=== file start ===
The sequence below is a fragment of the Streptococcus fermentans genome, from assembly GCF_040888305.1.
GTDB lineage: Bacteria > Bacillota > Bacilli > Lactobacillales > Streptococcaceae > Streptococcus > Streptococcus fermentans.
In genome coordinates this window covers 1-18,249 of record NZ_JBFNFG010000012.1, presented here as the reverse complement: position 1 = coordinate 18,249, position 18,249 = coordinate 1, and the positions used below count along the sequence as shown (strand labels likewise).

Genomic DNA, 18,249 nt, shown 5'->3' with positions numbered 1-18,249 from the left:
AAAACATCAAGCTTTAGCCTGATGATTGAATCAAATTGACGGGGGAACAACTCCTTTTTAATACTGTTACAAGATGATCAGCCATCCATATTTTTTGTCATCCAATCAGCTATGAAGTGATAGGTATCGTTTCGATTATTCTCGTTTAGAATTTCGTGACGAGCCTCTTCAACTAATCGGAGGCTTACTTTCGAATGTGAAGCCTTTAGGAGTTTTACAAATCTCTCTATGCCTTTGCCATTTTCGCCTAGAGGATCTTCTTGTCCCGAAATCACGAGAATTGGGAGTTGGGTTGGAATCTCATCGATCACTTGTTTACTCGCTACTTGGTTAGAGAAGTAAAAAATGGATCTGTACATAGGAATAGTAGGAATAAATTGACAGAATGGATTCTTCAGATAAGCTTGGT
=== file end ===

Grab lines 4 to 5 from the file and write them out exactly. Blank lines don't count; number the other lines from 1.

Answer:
Genomic DNA, 18,249 nt, shown 5'->3' with positions numbered 1-18,249 from the left:
AAAACATCAAGCTTTAGCCTGATGATTGAATCAAATTGACGGGGGAACAACTCCTTTTTAATACTGTTACAAGATGATCAGCCATCCATATTTTTTGTCATCCAATCAGCTATGAAGTGATAGGTATCGTTTCGATTATTCTCGTTTAGAATTTCGTGACGAGCCTCTTCAACTAATCGGAGGCTTACTTTCGAATGTGAAGCCTTTAGGAGTTTTACAAATCTCTCTATGCCTTTGCCATTTTCGCCTAGAGGATCTTCTTGTCCCGAAATCACGAGAATTGGGAGTTGGGTTGGAATCTCATCGATCACTTGTTTACTCGCTACTTGGTTAGAGAAGTAAAAAATGGATCTGTACATAGGAATAGTAGGAATAAATTGACAGAATGGATTCTTCAGATAAGCTTGGT